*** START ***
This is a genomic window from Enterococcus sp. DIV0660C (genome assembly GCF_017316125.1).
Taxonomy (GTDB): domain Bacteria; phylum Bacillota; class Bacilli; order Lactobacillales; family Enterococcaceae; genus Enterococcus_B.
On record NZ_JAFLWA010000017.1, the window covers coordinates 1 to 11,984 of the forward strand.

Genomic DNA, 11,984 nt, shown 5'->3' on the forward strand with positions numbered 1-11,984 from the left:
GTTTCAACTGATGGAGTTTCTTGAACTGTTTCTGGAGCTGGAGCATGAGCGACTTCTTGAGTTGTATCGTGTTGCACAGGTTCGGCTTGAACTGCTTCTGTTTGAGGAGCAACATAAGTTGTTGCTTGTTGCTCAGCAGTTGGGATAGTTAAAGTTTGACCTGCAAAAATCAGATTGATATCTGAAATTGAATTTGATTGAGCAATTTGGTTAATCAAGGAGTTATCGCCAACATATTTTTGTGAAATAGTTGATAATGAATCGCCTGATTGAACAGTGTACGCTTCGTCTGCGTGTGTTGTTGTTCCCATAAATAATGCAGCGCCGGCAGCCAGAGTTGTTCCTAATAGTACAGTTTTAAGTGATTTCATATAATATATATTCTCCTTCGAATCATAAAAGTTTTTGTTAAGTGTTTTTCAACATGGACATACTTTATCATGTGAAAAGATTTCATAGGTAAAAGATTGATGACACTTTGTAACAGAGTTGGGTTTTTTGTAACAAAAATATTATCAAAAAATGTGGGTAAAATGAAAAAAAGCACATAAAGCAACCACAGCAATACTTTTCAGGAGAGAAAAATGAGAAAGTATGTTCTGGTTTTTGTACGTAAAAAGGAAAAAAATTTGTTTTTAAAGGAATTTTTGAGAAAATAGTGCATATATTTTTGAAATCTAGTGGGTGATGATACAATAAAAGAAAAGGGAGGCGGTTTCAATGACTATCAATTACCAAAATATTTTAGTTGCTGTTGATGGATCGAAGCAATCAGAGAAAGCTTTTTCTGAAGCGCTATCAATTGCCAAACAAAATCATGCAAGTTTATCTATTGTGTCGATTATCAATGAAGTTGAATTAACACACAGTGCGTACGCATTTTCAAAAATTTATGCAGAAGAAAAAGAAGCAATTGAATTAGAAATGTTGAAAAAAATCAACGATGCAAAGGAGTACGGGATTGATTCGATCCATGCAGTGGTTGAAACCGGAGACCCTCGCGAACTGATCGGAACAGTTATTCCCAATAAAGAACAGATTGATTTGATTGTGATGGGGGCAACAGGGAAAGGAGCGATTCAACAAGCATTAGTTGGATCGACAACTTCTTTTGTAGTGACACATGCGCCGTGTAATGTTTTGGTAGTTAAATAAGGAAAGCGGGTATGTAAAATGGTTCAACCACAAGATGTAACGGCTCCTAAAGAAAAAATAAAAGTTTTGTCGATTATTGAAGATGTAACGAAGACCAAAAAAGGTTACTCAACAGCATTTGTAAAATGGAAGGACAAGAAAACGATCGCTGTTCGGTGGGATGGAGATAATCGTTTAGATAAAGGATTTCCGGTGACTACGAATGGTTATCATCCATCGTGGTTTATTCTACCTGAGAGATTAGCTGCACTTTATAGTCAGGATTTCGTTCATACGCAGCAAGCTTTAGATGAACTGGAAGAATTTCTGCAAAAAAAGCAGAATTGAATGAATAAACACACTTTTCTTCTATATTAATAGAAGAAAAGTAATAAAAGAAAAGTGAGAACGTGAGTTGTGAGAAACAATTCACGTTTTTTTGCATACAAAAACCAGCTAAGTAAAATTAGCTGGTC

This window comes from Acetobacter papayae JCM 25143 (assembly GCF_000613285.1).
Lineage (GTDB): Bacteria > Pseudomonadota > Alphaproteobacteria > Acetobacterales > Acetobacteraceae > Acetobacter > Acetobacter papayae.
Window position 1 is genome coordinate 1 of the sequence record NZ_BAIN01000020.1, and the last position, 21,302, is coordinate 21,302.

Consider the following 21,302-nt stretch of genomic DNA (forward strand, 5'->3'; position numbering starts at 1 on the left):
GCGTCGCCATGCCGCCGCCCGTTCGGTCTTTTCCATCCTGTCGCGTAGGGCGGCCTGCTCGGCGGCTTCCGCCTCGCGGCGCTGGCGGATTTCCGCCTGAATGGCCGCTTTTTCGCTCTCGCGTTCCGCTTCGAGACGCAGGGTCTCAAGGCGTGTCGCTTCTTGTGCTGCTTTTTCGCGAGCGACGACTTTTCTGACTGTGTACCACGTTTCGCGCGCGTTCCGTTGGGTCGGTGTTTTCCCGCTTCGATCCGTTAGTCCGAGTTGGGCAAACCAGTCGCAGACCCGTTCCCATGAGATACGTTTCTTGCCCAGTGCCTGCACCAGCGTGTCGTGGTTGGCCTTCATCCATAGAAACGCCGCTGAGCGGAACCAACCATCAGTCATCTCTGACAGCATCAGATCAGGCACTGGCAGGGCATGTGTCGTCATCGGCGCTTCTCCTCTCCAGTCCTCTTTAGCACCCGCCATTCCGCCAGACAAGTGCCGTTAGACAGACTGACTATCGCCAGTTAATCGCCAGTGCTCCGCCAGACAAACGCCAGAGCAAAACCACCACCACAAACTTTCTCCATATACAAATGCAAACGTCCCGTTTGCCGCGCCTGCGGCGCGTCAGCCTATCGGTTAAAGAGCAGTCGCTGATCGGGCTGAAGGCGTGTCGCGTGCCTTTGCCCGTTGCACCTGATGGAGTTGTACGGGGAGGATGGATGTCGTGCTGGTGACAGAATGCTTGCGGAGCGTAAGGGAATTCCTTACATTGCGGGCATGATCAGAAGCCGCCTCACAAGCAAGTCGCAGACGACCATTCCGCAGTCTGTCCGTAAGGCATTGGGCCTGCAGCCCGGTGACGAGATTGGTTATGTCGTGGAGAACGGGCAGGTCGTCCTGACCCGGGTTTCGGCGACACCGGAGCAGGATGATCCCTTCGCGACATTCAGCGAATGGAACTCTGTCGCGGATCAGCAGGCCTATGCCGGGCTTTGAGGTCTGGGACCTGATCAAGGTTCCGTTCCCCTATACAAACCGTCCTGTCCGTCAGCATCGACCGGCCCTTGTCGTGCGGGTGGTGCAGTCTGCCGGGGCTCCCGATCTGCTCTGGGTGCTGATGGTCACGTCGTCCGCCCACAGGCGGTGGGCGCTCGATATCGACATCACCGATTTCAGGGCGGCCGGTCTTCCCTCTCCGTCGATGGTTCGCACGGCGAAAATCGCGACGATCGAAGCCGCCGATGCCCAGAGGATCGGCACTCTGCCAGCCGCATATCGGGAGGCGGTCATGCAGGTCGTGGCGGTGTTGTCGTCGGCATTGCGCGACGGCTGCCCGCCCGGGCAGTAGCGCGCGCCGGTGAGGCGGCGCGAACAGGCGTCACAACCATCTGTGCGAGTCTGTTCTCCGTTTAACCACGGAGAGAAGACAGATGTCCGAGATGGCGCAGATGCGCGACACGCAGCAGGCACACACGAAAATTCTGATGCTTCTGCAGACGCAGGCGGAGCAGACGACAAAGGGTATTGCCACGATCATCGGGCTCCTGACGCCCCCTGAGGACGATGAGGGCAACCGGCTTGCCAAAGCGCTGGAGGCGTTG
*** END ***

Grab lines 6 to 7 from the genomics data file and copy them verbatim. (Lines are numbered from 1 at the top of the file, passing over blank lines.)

This window comes from Acetobacter papayae JCM 25143 (assembly GCF_000613285.1).
Lineage (GTDB): Bacteria > Pseudomonadota > Alphaproteobacteria > Acetobacterales > Acetobacteraceae > Acetobacter > Acetobacter papayae.